Clearfield, Utah

LOTOJA Preparation and Racing

I’ve been cycling since I was 11 years old. I did my first century when I was 12, started racing and have never stopped pedaling or racing since. When I turned 17, I started competing with the Cat 1-2’s — racing 100 plus miles on the road including several stage races. When I turned 19, I began competing at an international level going distances of 125 plus miles. I thought 125 plus mile days were long and very draining, but LoToJa is an entirely different animal!

When I was considering doing LoToJa for the first time my thoughts were, “The race is too far and way too exhausting to be enjoyable. 200 plus racing miles and nine plus hours on the bike; a race pace with 30 plus Cat 1-2 Pro’s — this can’t be fun!” However, I finally committed to my first LoToJa in 2007, clearly understanding that preparation was the key to completing, let alone winning the Cat 1-2 race. If I wanted success, preparation was paramount.

While preparing and training with LoToJa veterans I asked as much as I could about different aspects of the race. Normally, when preparing for a 100 mile Pro road race, I would put only some thought into pre-race food, race food, race strategy and tactics. Not knowing the LoToJa course, terrain, general wind directions, grade and length of the mountains put me in a difficult strategic position. LoToJa is an ENTIRE DAY of racing, so preparation is more important than race strategy or tactics. I understood that pre-race food, hydration and race day regiment meant EVERYTHING!

Pre-Race Preparation

During 2007, I had been consistently training and racing since February. Therefore, as time drew closer to August and September, I already had a solid base of racing and training in my legs. The month of August I did two 120 mile rides (yes—that was the longest riding I did before LoToJa). However, those miles were mostly up and down very big hills maintaining a strong pace. I also continued to “pick the brains” of LoToJa veterans. Most of my questions were about food, hydration and general preparation. I received some great advice.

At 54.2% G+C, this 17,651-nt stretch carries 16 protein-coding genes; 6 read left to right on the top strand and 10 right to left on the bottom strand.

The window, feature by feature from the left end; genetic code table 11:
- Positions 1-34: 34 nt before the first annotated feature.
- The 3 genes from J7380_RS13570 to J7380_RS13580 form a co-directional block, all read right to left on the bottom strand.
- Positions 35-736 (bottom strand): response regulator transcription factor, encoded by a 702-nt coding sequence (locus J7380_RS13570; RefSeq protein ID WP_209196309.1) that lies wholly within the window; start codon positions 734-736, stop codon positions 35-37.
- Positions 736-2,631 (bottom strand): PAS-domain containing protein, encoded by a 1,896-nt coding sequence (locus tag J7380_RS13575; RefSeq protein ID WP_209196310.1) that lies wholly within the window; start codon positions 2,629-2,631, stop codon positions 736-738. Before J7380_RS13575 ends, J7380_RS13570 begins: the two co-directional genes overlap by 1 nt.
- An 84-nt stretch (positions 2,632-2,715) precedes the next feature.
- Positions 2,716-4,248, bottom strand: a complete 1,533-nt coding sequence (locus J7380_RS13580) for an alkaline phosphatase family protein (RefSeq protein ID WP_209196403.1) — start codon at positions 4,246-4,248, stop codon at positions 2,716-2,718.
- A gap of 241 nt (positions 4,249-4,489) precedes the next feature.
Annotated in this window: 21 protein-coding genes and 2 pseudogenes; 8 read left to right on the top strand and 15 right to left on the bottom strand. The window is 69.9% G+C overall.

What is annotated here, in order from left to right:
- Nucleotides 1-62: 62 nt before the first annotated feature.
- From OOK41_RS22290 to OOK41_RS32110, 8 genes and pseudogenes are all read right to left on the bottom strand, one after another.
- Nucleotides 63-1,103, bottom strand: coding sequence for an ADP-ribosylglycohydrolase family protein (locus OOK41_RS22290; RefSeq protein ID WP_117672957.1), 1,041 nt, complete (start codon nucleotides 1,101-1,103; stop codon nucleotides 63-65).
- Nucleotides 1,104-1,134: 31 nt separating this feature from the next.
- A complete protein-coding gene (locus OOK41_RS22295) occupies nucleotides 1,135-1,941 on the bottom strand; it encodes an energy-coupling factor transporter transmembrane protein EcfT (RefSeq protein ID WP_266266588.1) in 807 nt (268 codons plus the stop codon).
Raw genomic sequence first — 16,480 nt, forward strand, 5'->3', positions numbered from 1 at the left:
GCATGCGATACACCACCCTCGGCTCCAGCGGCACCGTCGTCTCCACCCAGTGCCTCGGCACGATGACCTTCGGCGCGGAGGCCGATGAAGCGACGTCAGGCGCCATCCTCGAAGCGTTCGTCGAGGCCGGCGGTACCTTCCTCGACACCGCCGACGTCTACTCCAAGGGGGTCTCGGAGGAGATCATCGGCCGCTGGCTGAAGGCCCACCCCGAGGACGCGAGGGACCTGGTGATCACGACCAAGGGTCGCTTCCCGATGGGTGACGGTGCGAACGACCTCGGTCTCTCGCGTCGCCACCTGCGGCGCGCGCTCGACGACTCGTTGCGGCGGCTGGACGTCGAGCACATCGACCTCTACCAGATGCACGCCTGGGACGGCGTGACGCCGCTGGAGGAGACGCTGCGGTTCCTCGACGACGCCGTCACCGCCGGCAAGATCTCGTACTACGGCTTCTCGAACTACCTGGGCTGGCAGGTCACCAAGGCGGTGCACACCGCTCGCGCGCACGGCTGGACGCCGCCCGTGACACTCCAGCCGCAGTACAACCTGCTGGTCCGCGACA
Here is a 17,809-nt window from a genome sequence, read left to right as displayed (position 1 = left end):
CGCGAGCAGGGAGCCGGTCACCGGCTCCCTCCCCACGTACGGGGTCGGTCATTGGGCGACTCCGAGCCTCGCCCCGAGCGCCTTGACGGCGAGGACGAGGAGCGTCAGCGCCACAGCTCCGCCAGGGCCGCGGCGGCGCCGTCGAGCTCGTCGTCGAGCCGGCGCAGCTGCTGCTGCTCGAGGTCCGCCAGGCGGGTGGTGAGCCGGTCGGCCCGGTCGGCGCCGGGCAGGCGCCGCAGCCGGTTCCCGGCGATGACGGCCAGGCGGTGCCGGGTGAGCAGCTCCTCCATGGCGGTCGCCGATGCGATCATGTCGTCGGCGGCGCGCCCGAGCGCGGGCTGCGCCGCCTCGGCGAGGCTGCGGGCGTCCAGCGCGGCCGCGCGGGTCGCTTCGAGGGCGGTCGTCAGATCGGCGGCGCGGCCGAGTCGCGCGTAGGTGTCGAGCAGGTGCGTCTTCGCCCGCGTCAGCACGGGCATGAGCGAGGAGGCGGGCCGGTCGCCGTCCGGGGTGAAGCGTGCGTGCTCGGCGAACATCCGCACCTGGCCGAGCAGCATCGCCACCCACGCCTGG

1. Get in some good, long miles with big hill climbs
2. Practice eating race day food
3. Eat complex carbs (pasta’s and rice) 3 days in advance
4. Hydrate 3 days in advance
5. Consistently massage the legs
6. Stay consistent with multi-vitamin supplements (many nutrients take weeks for full and proper absorption)
7. Get a good nights sleep before the race
8. Eat a solid breakfast. I ate 4 French Toast (using Texas Toast) slices with butter and syrup
9. In the morning see the “white throne,” YES, try to pass a stool in the morning before the race

During the Race

Like everybody else, I could not have accomplished this race without my trusted support crew (Chris & Lydia). They needed to know exactly what I wanted at each feed zone so I mapped out each feed zone by hour/mileage markers and set up my request for food accordingly. I typed up a list of liquid and food for each feed zone.

I won’t give away my race strategy or tactics here (can’t let my competition know my tricks) but I will go into how I managed my preparation. Basically, I looked at the entire LoToJa race as an entire day on the bike. That means that I would need to eat more breakfast and lunch while on the road. I had a goal of ALWAYS having food in my stomach. Here’s the exact food itinerary I gave my support crew.

1. Before Start in Logan - breakfast, french toast
2. Preston - 2 Gatorade bottles, 1 peanut butter and jelly sandwich
3. Strawberry Canyon - Neutral feed
4. Montpelier - 2 Gatorade bottles, 1 ham and cheese sandwich
5. Allred Flat - Neutral feed
6. Afton - 1 Gatorade, 1 Rockstar (in bottle)
7. Town of Alpine - 1 Gatorade, 1 Rockstar (in bottle)
8. Snake River (Kings Wave) - Neutral feed
9. Sandwich and Pizza after the finish

Not on this list is the 6 GU’s and 3 Clif Bars that I ate but held in my pockets.

At each feed zone, I did something that was probably a novice move, however it was extremely effective. I instructed my support crew that instead of fumbling around with musset bags — worrying about slinging it over my shoulder, digging for food and bottles, while risking losing balance and crashing — I would simply stop the bike, replace bottles, grab food, say a few words then be on my way. I strongly suggest the same technique. While everybody else risked crashing and fumbling around with their bags (going slow anyway), I made a quick replenish then was off.

Post Race

Food! I drank plenty of liquid and ate adequately; however I was ready for more food after the finish. Post-race food should not be neglected. I feasted on some greasy pizza within 30 minutes of finishing, then more dinner food around 9 PM. Like anybody, my legs were super tired, body was exhausted and I was ready for a good nights sleep.


Many were surprised that I won the 2007 Cat 1-2 LoToJa on my first attempt at the race. I drew from the experience of other veterans to put together my training and food plan for the event and from all the information LoToJa veterans provided. I quickly learned that my food intake was more important than my fitness. After all, an athlete does not function well without proper nutrition.

Cameron Hoffman
2007-2009 and 2014 LoToJa Category Winner: Mens Pro, Cat 1/2/3